|Ph.D Student||Milner Elena|
|Subject||Modulating the HLA Peptidomes by Cytokines and by Regulated|
|Department||Department of Biology||Supervisor||Professor Arie Admon|
|Full Thesis text|
Peptides displayed by HLA (Human Leukocyte Antigens) molecules are the degradation products of cellular proteins. The HLA class I peptides originate from newly synthesized defective proteins, and from long-lived proteins, which completed their functional role and are degraded within the proteasome. Autophagy is another cellular mechanism for degradation of cytoplasmic proteins and organelles during the maintenance of cellular homeostasis.
Upon virus infection, interferons (IFNs) are induced in mammalian cells and thus mediate cellular responses. IFN-γ (gamma) is also involved in cell growth, proliferation and differentiation, cell death, immune response and other cellular defense mechanisms.
The peptides of HLA class I and II can be identified by a direct biochemical approach, based on the immunoaffinity isolation of HLA molecules with their bound peptides, followed by identification of the peptides by capillary chromatography coupled with tandem mass spectrometry.
The methodology was based on dynamic-SILAC (stable isotopes labeling in tissue culture) using in-vivo incorporation of heavy isotope amino acids into the cellular proteins. The ratio between the heavy and the light isotopes incorporated into the proteins served as indication for their turnover rates.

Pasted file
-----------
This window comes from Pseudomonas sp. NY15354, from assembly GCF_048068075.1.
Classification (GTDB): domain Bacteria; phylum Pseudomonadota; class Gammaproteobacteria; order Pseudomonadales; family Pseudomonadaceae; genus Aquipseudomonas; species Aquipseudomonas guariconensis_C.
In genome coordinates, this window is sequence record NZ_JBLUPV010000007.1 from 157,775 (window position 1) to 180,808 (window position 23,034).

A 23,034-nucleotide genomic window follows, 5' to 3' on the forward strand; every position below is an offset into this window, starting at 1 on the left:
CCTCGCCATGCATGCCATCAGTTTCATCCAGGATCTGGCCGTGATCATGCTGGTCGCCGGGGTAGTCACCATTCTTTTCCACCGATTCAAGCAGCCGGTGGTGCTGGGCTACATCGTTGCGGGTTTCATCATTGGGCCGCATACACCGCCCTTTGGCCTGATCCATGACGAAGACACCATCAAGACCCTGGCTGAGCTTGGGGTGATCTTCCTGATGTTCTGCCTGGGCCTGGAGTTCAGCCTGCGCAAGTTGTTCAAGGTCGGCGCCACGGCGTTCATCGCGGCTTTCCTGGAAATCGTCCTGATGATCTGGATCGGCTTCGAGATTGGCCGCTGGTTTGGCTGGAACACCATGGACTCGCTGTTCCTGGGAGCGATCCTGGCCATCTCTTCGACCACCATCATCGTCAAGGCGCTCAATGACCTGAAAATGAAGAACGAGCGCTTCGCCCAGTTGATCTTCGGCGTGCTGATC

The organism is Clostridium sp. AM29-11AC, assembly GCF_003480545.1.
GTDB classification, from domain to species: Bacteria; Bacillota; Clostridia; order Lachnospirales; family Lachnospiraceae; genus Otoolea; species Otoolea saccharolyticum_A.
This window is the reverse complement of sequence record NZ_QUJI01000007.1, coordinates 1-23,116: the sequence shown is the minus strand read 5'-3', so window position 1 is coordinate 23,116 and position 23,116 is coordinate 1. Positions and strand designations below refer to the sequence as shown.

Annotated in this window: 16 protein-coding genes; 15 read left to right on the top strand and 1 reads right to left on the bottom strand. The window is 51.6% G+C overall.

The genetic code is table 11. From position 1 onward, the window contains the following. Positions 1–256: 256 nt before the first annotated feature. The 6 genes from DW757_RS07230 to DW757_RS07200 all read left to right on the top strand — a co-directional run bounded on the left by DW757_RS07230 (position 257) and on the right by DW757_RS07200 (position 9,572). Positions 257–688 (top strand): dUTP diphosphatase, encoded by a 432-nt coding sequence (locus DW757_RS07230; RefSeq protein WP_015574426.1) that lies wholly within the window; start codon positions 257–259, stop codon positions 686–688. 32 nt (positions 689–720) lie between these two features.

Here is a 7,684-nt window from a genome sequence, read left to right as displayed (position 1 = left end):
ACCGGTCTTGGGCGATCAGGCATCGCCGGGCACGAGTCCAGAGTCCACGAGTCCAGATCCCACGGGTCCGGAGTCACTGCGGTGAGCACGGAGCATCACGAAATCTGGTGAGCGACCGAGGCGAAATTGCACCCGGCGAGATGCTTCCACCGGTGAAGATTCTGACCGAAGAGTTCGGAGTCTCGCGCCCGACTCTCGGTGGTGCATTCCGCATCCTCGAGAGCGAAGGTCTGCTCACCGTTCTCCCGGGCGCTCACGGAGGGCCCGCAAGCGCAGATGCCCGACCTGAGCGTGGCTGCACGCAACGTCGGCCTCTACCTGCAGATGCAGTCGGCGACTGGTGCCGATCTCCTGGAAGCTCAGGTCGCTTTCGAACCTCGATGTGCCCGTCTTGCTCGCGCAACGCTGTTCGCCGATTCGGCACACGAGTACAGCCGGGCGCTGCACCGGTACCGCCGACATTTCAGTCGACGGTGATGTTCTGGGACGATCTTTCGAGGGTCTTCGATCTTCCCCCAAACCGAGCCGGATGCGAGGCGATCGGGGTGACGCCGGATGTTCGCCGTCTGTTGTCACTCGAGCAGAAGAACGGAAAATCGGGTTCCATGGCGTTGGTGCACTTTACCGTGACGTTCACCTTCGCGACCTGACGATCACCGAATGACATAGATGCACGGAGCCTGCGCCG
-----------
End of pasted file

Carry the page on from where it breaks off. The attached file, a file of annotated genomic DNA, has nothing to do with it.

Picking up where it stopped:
IFN-γ and proteasome inhibitors are among the major modulators of processing and presentation of HLA antigens. In addition to the identification of altered repertoires of HLA class I and class II peptides, a large scale proteomic analysis of the cellular responses to IFN-γ was performed in this research. The proteome of treated cells was compared to the HLA peptidome, presented by the same cells. The data presented here both confirm earlier works and identify novel IFN-γ-regulated proteins and pathways. We have noticed changes in a number of proteins already known to be responsive to IFN-γ, and in other novel proteins, not yet known to be involved in this pathway.
The quantitative data we provide in this study suggests that there is a large involvement of a non-proteasomal pathway, presumably involving the lysosome, to the production of the HLA class I peptidome. Moreover, we propose, that while the proteasome is inhibited, the lysosomal proteolysis becomes a major supplier of HLA class I peptides. Therefore, the level of HLA molecules on the cell surface is maintained, but the repertoire is biased toward peptides derived mostly from stable and not nascent proteins. These results indicate that the HLA peptidome is shaped by the proteasome less significantly than previously thought.